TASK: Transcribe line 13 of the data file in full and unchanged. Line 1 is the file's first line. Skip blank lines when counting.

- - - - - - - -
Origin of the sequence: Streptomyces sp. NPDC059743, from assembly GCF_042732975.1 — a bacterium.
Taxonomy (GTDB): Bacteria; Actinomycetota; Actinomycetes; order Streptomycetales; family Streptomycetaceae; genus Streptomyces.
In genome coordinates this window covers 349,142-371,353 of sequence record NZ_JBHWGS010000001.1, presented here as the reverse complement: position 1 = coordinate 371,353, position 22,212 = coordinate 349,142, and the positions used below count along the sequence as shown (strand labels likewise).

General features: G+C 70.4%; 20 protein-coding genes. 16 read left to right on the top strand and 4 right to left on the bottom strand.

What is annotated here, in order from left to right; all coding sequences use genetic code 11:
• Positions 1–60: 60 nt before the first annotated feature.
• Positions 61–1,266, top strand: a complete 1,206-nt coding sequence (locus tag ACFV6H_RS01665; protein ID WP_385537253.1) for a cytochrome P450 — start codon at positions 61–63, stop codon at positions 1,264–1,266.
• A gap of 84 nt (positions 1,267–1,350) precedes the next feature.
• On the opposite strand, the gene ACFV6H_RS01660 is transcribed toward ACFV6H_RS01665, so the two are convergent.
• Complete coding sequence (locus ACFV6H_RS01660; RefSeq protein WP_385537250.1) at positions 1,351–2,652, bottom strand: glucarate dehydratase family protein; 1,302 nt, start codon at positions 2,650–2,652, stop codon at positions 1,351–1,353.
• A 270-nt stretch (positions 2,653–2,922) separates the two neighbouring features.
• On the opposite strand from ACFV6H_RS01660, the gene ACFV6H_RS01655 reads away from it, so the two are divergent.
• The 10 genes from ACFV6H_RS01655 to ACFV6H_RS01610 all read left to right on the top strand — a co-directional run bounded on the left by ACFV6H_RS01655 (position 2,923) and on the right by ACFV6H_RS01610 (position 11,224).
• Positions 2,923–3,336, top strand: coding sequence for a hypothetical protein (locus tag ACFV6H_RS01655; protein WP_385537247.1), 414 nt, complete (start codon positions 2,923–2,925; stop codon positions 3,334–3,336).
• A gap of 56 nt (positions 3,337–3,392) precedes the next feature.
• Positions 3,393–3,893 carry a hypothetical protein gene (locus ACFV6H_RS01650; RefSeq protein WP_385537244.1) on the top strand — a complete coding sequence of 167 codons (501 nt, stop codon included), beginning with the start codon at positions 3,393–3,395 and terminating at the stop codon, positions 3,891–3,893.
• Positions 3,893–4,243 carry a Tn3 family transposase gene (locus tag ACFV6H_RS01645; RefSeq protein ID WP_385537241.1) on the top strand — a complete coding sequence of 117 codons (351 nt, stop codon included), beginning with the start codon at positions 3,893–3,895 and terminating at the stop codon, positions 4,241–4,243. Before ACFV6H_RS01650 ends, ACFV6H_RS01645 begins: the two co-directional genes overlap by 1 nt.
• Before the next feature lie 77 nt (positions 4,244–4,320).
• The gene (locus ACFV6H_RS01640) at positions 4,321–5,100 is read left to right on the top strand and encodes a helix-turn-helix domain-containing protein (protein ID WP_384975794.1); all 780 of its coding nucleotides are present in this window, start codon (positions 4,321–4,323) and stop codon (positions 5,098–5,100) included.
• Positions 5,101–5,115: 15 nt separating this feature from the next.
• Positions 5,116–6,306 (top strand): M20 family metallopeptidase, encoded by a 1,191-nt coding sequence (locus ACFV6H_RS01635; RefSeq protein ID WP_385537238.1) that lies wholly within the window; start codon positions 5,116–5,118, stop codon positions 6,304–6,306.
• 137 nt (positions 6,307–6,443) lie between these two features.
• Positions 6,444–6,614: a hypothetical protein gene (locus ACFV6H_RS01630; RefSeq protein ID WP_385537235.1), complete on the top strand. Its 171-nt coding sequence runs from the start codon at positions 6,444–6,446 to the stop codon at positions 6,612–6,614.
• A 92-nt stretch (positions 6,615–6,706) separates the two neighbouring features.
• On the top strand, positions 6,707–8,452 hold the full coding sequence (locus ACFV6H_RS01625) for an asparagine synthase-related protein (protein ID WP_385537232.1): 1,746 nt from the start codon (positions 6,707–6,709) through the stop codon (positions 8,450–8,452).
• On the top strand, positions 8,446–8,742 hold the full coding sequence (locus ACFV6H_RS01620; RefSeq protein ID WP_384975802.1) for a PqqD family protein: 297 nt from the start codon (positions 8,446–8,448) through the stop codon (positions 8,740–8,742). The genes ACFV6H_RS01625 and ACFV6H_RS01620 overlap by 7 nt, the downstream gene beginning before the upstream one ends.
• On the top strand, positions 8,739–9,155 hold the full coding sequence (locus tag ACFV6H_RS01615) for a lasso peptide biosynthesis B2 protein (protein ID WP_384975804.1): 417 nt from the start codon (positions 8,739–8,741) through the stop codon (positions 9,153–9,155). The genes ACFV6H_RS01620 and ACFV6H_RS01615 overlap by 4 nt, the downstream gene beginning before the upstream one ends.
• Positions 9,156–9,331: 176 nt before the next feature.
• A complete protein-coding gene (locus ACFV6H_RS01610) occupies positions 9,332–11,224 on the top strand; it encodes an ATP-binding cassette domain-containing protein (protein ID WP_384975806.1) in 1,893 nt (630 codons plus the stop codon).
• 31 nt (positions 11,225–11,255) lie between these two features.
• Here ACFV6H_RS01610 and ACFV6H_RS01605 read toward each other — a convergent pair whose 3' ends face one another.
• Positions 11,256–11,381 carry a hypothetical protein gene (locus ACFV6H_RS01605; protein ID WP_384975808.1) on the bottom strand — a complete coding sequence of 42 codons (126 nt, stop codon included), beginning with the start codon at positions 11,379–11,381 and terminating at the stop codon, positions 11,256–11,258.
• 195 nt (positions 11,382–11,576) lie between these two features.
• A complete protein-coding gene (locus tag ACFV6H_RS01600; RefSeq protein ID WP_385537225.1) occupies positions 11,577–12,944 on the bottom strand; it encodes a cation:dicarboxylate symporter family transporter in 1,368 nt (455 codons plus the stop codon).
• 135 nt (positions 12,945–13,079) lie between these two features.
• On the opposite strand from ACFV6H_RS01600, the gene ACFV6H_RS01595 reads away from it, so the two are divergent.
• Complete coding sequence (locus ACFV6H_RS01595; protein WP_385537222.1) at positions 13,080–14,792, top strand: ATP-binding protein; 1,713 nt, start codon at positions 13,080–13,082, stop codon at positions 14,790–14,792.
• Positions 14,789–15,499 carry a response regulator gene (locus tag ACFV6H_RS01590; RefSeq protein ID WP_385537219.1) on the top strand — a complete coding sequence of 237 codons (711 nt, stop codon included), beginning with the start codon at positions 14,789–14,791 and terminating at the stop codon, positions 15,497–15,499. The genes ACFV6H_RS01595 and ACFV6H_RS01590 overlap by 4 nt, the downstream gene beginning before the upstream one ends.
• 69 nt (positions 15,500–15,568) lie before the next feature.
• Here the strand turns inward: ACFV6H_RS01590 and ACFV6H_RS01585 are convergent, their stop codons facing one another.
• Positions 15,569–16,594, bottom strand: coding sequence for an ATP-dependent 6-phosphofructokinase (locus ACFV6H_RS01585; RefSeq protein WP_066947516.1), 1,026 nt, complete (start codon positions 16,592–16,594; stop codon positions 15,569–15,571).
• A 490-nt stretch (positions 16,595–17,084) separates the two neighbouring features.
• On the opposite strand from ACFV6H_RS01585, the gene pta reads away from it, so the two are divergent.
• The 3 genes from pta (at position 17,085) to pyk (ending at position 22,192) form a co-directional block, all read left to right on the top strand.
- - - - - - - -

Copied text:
• The 10 genes from ACFV6H_RS01655 to ACFV6H_RS01610 all read left to right on the top strand — a co-directional run bounded on the left by ACFV6H_RS01655 (position 2,923) and on the right by ACFV6H_RS01610 (position 11,224).